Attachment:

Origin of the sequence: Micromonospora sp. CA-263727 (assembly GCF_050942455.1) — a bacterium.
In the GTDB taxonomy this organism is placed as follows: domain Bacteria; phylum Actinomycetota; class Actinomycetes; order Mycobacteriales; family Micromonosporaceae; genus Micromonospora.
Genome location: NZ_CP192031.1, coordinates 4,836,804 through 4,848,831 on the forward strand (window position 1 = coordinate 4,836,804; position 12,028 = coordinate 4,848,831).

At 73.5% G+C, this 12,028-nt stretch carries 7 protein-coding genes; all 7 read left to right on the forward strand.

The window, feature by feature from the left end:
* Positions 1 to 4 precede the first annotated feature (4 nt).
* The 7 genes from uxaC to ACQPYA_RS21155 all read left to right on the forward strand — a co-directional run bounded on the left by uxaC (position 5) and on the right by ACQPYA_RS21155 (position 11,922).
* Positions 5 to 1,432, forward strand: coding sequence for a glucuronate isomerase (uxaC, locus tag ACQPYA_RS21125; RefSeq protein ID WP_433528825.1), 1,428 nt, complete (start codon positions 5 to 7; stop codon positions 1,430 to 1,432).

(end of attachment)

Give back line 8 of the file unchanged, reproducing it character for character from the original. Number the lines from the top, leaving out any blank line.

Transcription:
* Positions 5 to 1,432, forward strand: coding sequence for a glucuronate isomerase (uxaC, locus tag ACQPYA_RS21125; RefSeq protein ID WP_433528825.1), 1,428 nt, complete (start codon positions 5 to 7; stop codon positions 1,430 to 1,432).